Is There Another Tech Bubble in Silicon Valley?

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May 16 (Bloomberg) -- GSV Asset Management Founder and Chief Investment Officer Michael Moe and University of Florida Finance Professor Jay Ritter discuss tech valuations on Bloomberg Television’s “Bloomberg West.” (Source: Bloomberg)

Billion for uber.

Are those their numbers?

If the company realizes the numbers.

The reason why people are so excited is they have so much network effect, you have tremendous engagement.

In the case of uber, you have fanatical support from the ecosystem.

If you look at growth potential, that is why investors have but that type of valuation on them.

J, i know you have done a lot of research on these companies.

What do you think of their valuations going up so much in such a short window of time?

I would echo michael's opinions, that some of these companies have network effects.

Valuations are based upon optimistic assumptions, but google has demonstrated just how profitable targeted search advertising can be.

Pinterest has the potential to make a lot of money with that targeted search advertising.

Cory, why do these venture capitalists want to put so much money into these companies at such high-value?

Pinterest is just going to make money.

We know that uber makes money.

We do not know if they are close to turning a profit or even thinking about that.

What is interesting is, one of the dynamics that i noticed, you see different kinds of investors in these mezzanine e and f rounds.

You see investor that you would not think about, fidelity, t. rowe price.

I think you see a lot of these investor that would have gotten him in the public markets, getting involved now.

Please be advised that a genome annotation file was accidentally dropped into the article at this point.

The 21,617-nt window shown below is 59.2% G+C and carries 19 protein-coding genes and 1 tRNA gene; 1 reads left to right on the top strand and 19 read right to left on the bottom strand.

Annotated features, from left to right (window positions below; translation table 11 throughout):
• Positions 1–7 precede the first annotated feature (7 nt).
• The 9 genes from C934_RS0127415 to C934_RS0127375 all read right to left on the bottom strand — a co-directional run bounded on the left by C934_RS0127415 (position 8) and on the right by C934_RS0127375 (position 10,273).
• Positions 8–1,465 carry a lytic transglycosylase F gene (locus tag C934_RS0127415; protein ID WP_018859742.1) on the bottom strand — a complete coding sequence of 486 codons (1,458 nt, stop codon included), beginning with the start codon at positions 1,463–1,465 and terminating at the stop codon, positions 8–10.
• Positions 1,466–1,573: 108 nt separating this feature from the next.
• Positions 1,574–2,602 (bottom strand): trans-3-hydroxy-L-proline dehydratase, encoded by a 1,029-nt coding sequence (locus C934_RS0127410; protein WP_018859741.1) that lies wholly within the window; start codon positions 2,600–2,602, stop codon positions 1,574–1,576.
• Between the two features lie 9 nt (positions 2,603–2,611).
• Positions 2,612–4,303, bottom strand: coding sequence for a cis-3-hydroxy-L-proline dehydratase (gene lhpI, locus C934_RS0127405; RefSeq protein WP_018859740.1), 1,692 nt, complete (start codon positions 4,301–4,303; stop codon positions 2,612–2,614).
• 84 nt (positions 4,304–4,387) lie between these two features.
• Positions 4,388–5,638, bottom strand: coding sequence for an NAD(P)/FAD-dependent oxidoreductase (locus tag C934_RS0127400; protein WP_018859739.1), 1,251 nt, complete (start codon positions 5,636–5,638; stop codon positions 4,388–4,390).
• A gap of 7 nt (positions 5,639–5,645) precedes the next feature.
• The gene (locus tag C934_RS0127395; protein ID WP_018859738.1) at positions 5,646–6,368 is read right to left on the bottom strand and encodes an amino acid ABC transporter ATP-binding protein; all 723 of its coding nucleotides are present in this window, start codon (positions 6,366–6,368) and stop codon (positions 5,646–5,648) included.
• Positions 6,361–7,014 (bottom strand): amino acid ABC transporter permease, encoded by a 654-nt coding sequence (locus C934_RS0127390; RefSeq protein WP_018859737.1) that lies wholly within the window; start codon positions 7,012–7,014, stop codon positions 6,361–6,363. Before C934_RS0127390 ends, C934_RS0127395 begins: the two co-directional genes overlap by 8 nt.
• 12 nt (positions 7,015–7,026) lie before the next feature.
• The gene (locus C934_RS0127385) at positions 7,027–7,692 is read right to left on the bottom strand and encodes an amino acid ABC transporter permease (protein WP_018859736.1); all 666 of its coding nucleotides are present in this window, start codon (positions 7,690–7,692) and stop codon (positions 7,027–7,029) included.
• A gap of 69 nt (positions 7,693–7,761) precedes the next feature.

You have an interesting business that plays in this as well.

What the fidelity is an t. rowe price and black rocks of the world, what they are doing is getting involved in these companies where, in the good old days, these countries would have already gone public.

Tiger has done a fantastic job of investing in emerging growth companies.

You have seen the public mutual funds and hedge funds stepped into the void.

This is a way to get a toehold in great this is his earlier.

That is filling up a gap in the marketplace.

A company like pinterest will be competing for ad dollars with google, facebook, twitter.

Jon erlichman, how do we know for sure that they will be able to win those dollars?

They are in a great position because people go to pinterest with intent.

One other things and makes google so valuable is because people go there and search for something specific.

That is why, in some ways, there is a certain amount of pinterest envy over at google.

That is also why this is not necessarily a conversation about valuation being multibillion dollars for pinterest or uber, are we in a bubble?

It is more about venture capitalists who are hungry to invest because they have money to put to work.

There are only a few companies that look like pinterest and uber.

If they do not invest, somebody else will.

A lot of talk recently, are we in a bubble?

Jay, what makes what is happening now different from what happened a decade ago?

Several things.

One thing that is a bit similar.

As we mentioned, the fact that we have a lot of growth capital, investors with money to spend, has been pushing up the valuations on some of these companies.

I would make a distinction between companies like pinterest and uber, that have a niche, network effect, where potentially they can be very profitable without competitors coming in and severely eroding profit margins.